One of my favourite things about the travel we do is the food. Oh so much delicious food. Then there is the not so delicious food. The what are we about to eat meals. Really it’s a culinary adventure everyday. As we are currently in our not quite a nomad phase this year the mysterious food was certainly something that I was missing.
And I’ve taken on a fairly hectic role in the city which does mean I have around a 2-2 ½ hour commute four days a week. Recently our diet has taken a slamming because of this. I get home and I’m tired. Readjusting to the 9-5 has been a bit of a cultural shock for me. Between James and I, we were slapping today our basic classic dishes. Tasty but rather boring. Previously we had tried meal delivery services but found them lacking for the price you pay. So when the opportunity to try out the new Crock Pot Express Multi Cooker I jumped for joy. And so far the joy has kept on rolling out of the pot and onto my plate.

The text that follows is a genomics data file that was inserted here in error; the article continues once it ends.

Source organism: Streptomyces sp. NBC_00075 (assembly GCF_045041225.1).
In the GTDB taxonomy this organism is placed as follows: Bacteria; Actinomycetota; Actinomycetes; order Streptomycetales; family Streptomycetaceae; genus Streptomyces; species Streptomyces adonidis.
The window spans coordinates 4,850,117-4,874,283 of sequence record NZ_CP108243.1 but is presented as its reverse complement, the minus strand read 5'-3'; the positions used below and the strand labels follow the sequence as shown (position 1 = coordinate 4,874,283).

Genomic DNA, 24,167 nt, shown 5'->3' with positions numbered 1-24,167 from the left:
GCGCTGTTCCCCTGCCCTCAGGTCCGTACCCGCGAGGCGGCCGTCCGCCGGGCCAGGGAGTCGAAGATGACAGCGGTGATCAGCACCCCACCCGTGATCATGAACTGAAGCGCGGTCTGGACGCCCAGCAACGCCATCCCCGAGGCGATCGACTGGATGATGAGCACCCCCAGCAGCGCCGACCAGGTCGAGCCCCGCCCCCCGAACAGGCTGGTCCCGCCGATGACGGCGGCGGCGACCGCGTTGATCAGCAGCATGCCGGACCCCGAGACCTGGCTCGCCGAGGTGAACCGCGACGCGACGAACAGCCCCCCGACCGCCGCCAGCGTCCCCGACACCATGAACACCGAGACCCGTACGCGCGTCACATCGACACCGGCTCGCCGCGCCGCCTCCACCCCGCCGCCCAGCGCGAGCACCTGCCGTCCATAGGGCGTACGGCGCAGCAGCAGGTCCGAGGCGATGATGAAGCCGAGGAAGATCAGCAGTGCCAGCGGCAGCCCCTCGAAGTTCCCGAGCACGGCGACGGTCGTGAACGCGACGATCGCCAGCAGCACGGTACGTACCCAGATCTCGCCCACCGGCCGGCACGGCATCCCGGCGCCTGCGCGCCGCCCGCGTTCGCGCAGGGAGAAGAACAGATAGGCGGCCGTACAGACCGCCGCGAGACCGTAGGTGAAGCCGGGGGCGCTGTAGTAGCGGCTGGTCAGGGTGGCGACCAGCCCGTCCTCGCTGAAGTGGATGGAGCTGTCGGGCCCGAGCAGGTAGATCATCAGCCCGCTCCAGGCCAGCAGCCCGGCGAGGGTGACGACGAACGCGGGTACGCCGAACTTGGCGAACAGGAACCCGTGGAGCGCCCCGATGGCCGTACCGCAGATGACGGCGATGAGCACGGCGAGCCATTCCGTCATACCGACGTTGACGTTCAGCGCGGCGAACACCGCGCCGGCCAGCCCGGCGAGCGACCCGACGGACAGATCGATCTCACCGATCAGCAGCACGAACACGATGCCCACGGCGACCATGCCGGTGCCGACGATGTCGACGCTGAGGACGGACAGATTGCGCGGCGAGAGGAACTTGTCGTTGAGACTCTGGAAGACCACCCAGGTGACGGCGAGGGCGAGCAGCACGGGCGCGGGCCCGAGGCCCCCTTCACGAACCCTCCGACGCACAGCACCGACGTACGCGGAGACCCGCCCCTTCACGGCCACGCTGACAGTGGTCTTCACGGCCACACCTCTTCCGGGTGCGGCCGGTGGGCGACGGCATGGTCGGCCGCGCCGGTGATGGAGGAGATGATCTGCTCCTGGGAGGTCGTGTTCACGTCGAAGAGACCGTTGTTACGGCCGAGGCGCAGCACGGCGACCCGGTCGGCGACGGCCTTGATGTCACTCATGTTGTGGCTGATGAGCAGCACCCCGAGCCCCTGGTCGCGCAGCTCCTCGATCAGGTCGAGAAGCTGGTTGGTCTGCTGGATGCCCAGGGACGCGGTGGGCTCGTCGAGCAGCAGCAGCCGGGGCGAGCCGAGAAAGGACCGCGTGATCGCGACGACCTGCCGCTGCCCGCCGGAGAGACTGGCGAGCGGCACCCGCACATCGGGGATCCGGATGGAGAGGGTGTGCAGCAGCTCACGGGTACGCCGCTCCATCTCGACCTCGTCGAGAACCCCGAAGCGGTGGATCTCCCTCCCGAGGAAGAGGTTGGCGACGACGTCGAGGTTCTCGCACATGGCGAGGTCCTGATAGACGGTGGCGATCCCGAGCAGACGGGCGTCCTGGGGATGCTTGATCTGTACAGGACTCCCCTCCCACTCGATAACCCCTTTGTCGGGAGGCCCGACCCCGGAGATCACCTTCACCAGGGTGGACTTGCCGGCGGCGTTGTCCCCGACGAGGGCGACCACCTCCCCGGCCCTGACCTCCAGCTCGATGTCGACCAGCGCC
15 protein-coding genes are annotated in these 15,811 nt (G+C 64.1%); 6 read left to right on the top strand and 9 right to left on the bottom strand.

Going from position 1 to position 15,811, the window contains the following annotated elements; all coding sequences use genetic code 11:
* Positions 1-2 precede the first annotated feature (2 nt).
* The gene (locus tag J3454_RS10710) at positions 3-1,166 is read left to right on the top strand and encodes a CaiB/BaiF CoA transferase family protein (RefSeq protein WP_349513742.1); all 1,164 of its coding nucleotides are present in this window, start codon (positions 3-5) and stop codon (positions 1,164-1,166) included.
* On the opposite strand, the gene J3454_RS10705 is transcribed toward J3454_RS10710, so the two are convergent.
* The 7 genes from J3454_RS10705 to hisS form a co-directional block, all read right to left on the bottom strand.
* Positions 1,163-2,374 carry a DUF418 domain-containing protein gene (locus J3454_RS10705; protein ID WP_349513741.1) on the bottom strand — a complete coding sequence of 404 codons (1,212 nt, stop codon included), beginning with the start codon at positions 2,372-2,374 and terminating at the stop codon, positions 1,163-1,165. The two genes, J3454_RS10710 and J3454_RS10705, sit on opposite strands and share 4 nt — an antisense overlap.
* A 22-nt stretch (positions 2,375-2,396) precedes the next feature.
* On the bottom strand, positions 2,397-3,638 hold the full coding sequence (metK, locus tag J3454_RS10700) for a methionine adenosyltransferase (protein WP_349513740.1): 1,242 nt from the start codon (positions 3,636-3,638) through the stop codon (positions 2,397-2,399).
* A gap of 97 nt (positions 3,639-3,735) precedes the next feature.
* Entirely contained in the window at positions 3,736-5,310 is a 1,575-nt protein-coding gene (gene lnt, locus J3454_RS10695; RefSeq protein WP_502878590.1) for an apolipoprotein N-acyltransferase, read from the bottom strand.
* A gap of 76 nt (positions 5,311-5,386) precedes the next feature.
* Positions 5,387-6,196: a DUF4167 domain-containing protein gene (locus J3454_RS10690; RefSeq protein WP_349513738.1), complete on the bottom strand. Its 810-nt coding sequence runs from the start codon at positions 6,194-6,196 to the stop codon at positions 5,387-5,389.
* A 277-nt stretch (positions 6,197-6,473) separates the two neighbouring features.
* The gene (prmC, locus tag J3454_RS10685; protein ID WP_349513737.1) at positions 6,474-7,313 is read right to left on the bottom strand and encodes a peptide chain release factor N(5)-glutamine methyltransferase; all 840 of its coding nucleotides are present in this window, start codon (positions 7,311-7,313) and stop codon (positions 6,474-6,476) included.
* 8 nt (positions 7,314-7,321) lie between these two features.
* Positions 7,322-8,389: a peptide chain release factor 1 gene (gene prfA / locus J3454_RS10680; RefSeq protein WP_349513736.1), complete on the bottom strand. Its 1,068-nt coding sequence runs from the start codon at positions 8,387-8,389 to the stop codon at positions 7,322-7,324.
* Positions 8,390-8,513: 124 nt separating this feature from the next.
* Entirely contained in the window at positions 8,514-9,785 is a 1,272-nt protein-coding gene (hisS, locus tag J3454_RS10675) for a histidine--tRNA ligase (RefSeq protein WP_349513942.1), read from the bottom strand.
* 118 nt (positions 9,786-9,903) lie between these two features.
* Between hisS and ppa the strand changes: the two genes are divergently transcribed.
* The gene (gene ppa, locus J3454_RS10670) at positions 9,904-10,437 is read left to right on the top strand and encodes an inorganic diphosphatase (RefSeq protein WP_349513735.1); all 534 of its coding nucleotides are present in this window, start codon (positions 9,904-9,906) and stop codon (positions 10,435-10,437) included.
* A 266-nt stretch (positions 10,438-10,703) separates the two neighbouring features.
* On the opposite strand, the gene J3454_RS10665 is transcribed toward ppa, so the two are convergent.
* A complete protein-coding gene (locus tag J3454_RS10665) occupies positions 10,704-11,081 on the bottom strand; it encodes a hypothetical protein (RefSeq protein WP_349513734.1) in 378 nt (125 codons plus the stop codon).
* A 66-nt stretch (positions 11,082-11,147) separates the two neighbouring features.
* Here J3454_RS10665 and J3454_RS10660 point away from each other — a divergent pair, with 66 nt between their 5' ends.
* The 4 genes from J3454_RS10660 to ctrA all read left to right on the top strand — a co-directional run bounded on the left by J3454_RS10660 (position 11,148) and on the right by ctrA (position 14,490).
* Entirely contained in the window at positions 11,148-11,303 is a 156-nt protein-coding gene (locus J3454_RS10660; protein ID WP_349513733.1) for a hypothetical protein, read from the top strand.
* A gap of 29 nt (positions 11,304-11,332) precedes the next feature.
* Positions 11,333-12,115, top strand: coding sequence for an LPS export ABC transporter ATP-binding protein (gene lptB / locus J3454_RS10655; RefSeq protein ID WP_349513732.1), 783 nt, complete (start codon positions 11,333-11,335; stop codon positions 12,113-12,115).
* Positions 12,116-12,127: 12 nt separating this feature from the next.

Now I do my cooking kinda like how I do my packing. I use just about everything in reach and leave a bit of a disaster zone around me. This nifty Crock Pot is designed to help people like me. Or maybe more accurately the families, friends and partners of people like me who have to do the cleanup. It’s so ridiculously easy to use as it’s a one-pot miracle. I chop the things, turn on the saute setting, brown the meat and then switch to the setting that we need to use. So far I’ve been experimenting with the pressure cooker as it makes for fun times after I get home from work.